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Ways to manage longevity risk

The acid test of a retirement plan is a long life. Expenses grow faster than incomes and by late retirement many people have almost exhausted their savings. That occurs frequently enough that there are now financial planning courses devoted to longevity risk and the ways to manage it.

One problem is that people often underestimate by several years how long they will live. Some 40% of retirees and pre-retirees will outlive by five or more years the average remaining life expectancy for people their age, according to a 2011 survey by the Society of Actuaries. Most of those surveyed said they would be willing to spend less in early retirement if they knew they were going to live five years longer than they thought.

A second problem is that people don’t understand the extent to which health care costs will take ever-larger chunks of their incomes as they age. Last year Fidelity Investments estimated than a 65-year-old couple without employer coverage will spend $220,000 for health care during their retirement, not including any long-term care costs. Fidelity assumed the husband will live to age 82 and the wife to age 85. But this estimate balloons to $355,000 if the husband lives to age 92 and the wife to age 94, according to a Fidelity executive quoted in a New York Times article.

To get an idea of the impact that late-life health care spending can have on your finances, consider the projections in the Medicare trustees 2013 report. The trustees estimate that out-of-pocket health care spending will grow at an average annual rate of 3.8% for the foreseeable future. That is 1% more each year than the trustees’ projected growth in GDP. If the estimates are accurate, today’s 65-year-old woman who lives another 30 years will pay one-fourth of her retirement health care costs after her 90th birthday. And her health care expenses will have increased by one-third again as much as other costs.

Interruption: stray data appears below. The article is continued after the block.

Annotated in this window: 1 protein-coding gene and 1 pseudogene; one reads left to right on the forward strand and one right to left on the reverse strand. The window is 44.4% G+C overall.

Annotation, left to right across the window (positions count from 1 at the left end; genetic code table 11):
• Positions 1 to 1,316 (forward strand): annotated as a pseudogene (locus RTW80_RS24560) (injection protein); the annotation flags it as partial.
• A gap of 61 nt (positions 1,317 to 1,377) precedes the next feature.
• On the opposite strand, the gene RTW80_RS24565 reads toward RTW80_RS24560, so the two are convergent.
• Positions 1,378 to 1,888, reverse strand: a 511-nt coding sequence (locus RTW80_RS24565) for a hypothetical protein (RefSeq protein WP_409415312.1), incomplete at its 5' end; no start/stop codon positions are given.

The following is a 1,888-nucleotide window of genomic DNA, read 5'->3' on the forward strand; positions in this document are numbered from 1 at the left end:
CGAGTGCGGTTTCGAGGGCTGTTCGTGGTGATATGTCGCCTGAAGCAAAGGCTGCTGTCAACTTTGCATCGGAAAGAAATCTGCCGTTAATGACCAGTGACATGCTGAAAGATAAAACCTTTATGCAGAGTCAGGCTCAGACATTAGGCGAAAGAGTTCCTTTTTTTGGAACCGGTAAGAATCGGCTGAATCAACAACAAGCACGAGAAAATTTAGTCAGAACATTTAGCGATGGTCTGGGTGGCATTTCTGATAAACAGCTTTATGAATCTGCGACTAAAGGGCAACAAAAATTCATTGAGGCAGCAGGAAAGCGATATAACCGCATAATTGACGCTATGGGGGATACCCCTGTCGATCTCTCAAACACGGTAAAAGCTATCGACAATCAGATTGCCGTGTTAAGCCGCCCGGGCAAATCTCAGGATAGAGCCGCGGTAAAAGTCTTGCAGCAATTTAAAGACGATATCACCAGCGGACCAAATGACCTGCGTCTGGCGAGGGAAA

Unless you’re wealthy or have a solid defined-benefit pension plan to supplement your Social Security check, you may at some point need to convert one or more of your assets into a steady income stream. Homes and cash-value life insurance policies are frequently converted and can be especially valuable if they were purchased years ago (last month’s blog dealt with ways to use reverse mortgages to tap home equity). Other choices are immediate and deferred annuities, and in a few cases long-term care insurance. Here’s a rundown of the pros and cons of these commonly used options:

An immediate annuity is a way to buy your own pension. In return for a one-time premium, the insurance company will send you a monthly check for the rest of your life. With a joint annuity, the monthly check will continue as long as either you or your spouse is living. That stable income allows you to put some of your remaining savings in slightly riskier investments that offer higher long-term returns, e.g., stocks.

The size of the monthly payments you receive will depend not just on the premium you pay, but on your age, gender, and current interest rates. Because interest rates are near historic lows, now is not a good time to invest in an immediate annuity. Some financial advisors recommend that you buy immediate annuities in increments to spread interest rate risk. Instead of buying one annuity for $100,000, you might buy four $25,000 annuities over a period of several years.

If you want to add guarantees to your annuity, they will reduce the monthly payment amount. As an example, if you want to keep payments coming not just for as long as you live, but for as long as either you or your spouse is alive, that extra guarantee means you’ll get a smaller check each month. And if you want to make sure that your payments continue for a specified number of years should you die soon after purchase, you can add a “period-certain” guarantee for 5, 10, or 15 years, with payments after your death going to your heirs.

When you invest in annuity, you do so through a licensed insurance agent. But it’s also best if you get independent advice before buying, since the licensed agent can only direct you to specific products. If possible, use after-tax dollars for your premium — not money from a tax-deferred IRA or 401k. Then you will be taxed only on the gain, which is calculated over your remaining life expectancy. Finally, it’s safer buy an immediate fixed annuity, not a variable one.